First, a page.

By Vickie DeHamer: I say goodbye to pets every day at work, but nothing prepared…
By Vickie DeHamer:
After the loss of a pet, owners must make some tough decisions: Burial or cremation? Wooden box or urn? Save ashes or scatter them?
Once home, there are bowls, beds, and toys to toss or donate, and they remind us that something special has been lost and is not coming back. There may be other household pets looking for their friend, not understanding where they have gone. It’s a lot to handle, and after the immediate decisions are made, there’s a hole left that is hard to know how to fill.
Owners may find themselves feeling alone in this grief and confusion, not knowing how to express to friends and family their devastation and – most important for processing grief – how to find a meaningful way to remember their pet.
Before facing these feelings head-on, it’s a good idea to think about your special relationship to your pet, consider how you process grief and what might help in making you feel close to them once they are gone. Because while loss is universal, recovering from loss is extremely personal.
Here are five ideas for memorializing your pet in a way that may resonate with you:
Are you someone who journals or draws to process your feelings? You may consider making your own memorial. Painting a picture, pasting together a photo collage, or even just creating a memorial shelf with special items – having a physical manifestation of your feelings, made by your own hands and heart, can be incredibly healing. Make it a family project to help children understand that even if a pet is gone, their essence can be celebrated in creative ways, and memory held close.
There are countless things to order online that bring your pet’s memory to life in unique and stylish ways. A professional painting done from a photo; ashes put into a necklace pendant; your pet’s face embroidered on a pillow – the choices are endless. Having something physical made in your pet’s image can give you something to hold onto – literally and figuratively – while you mourn and move forward.
A beautiful way to remember your pet is to use a biodegradable urn and plant your pet’s ashes along with a new tree or flowering bush. What can be better than watching a tree grow, or flowers bloom, while you remember your pet, who has been rejoined nature in a new form? This is another great family activity for celebrating life, death, and renewal.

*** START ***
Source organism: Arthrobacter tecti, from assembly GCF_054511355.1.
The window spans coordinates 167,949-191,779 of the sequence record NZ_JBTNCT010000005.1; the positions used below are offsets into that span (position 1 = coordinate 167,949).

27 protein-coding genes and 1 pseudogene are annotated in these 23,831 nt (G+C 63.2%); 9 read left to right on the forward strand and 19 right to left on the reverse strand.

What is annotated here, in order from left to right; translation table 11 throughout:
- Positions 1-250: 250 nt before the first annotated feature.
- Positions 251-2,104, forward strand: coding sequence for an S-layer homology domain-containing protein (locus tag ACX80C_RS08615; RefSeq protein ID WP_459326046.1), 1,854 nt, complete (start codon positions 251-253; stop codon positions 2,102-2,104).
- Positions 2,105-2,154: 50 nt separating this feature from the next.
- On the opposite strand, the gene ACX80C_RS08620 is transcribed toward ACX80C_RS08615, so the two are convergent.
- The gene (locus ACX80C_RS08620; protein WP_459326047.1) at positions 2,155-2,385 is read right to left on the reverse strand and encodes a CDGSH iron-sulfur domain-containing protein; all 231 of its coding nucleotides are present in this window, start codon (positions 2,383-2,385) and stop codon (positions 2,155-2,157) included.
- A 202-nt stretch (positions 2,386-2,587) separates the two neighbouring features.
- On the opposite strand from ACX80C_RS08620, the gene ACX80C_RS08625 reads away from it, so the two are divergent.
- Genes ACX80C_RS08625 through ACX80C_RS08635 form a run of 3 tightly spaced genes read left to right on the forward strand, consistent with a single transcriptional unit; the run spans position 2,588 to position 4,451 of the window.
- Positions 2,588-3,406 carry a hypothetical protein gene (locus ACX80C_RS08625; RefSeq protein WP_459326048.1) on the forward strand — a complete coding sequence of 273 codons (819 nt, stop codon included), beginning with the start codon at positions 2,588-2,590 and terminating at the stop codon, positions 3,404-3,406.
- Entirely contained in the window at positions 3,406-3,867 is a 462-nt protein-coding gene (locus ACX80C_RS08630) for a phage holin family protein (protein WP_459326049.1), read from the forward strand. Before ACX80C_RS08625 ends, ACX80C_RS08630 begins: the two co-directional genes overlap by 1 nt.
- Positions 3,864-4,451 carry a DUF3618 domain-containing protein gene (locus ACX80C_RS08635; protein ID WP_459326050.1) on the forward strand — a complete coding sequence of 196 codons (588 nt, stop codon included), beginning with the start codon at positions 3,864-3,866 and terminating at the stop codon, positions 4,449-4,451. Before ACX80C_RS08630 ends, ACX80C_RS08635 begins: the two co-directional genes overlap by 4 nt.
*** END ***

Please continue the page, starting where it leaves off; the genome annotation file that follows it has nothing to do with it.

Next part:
Was your relationship with your pet all about activities? Did you run together, go to the beach every weekend, or take long walks through the neighborhood each evening after dinner? You may feel closest to them by continuing to do these things in celebration of their memory. Exercise and connection with the outdoors can be a great salve for grief and loss and making a point of continuing to enjoy the things you loved doing with your pet, even though they are gone, reaffirms the joy you shared together.
If you want to honor your pet’s memory by donating to your local humane society – time or money – you can do so in your pet’s name. Especially for owners of rescue pets, this can be a special way to pay it forward, allow yourself some time with animals without committing to getting a new pet before you are ready, and further the likelihood of another lucky person having the opportunity to experience life with a wonderful rescue pet. You may also donate in your pet’s name to other places, like veterinary funds, foster funds – there are many animal organizations in need of your help.
Losing a pet is painful. But walking through that pain with their memories intact – within a painting, a tree, a daily run – is not only a gift to your pet, but one to yourself.
Vickie Jean DeHamer is the Client Care Hospital Service Manager at PESCM. She helps pet parents by day and writes by night.
Our End of Life Arrangements page has additional information about aftercare.